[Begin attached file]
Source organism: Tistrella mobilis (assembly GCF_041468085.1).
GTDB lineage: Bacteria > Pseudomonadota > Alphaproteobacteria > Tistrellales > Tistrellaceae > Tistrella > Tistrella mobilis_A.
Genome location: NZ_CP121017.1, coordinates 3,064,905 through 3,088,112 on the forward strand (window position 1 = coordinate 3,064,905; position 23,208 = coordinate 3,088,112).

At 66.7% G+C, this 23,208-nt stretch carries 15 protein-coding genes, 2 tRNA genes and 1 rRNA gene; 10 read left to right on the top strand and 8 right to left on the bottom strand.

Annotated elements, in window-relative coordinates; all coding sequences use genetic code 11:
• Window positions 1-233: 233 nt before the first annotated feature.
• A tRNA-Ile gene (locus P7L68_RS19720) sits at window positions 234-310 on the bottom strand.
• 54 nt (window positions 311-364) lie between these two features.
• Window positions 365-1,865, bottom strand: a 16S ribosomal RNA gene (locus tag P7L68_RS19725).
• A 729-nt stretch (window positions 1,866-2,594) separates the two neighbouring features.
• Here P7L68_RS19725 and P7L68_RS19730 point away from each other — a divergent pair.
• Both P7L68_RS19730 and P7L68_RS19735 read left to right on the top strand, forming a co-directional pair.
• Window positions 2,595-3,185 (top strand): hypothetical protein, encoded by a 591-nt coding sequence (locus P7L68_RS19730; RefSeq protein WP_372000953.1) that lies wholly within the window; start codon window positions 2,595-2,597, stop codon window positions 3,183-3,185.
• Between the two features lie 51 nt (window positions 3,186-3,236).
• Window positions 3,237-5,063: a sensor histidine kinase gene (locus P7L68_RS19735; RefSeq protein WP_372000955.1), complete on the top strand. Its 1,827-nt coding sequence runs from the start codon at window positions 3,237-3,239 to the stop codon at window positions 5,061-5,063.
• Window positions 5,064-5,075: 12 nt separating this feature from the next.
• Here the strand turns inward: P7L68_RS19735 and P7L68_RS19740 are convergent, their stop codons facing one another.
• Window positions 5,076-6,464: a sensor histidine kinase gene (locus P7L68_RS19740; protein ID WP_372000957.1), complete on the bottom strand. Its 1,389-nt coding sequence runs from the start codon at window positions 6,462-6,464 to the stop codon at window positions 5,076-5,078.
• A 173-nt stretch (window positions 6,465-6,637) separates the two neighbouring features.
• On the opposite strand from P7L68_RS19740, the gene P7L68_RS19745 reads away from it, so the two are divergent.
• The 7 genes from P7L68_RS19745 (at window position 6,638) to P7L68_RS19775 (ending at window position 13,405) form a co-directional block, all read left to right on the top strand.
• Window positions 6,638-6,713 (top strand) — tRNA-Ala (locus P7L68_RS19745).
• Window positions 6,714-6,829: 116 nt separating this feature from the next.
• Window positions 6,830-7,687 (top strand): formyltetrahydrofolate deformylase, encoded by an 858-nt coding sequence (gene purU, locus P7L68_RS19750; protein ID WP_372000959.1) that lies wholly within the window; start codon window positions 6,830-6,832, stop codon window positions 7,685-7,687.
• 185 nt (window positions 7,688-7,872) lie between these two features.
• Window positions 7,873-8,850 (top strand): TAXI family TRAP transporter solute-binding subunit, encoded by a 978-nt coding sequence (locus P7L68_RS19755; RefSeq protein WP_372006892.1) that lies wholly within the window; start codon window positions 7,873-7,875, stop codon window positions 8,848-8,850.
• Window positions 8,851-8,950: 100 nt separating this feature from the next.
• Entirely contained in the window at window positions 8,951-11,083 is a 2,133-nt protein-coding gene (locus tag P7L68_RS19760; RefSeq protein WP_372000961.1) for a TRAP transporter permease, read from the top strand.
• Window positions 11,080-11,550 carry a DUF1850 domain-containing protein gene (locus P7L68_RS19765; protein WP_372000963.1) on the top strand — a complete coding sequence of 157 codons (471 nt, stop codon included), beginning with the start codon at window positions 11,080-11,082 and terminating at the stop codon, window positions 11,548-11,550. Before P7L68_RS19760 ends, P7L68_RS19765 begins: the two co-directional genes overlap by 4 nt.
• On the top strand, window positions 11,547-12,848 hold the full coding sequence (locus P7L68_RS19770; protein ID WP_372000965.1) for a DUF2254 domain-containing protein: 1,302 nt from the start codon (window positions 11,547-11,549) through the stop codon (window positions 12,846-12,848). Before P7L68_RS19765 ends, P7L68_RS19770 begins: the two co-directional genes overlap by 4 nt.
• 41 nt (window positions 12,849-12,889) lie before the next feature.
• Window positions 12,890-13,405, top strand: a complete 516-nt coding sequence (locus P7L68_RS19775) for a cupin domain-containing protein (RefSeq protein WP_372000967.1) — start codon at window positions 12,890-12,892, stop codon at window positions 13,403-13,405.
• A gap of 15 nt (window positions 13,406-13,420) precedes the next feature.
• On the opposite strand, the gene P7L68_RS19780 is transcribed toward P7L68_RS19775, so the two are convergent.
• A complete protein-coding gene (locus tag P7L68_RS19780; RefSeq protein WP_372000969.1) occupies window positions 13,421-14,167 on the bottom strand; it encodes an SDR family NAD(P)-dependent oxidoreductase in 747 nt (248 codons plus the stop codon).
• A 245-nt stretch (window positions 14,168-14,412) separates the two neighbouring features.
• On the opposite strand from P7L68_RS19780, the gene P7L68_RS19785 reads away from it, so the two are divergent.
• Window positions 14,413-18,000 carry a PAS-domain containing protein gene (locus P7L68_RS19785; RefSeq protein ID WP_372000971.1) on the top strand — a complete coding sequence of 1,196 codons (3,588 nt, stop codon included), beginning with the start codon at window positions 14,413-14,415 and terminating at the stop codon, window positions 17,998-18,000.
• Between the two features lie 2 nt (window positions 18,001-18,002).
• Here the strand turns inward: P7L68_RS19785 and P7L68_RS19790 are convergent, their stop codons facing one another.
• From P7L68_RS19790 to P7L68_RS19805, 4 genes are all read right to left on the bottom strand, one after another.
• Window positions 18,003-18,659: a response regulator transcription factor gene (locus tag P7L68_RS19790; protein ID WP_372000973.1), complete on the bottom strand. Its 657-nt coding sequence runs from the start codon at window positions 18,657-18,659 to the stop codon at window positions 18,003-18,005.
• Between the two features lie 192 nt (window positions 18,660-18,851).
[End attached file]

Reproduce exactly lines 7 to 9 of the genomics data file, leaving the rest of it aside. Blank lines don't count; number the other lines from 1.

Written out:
• A tRNA-Ile gene (locus P7L68_RS19720) sits at window positions 234-310 on the bottom strand.
• 54 nt (window positions 311-364) lie between these two features.
• Window positions 365-1,865, bottom strand: a 16S ribosomal RNA gene (locus tag P7L68_RS19725).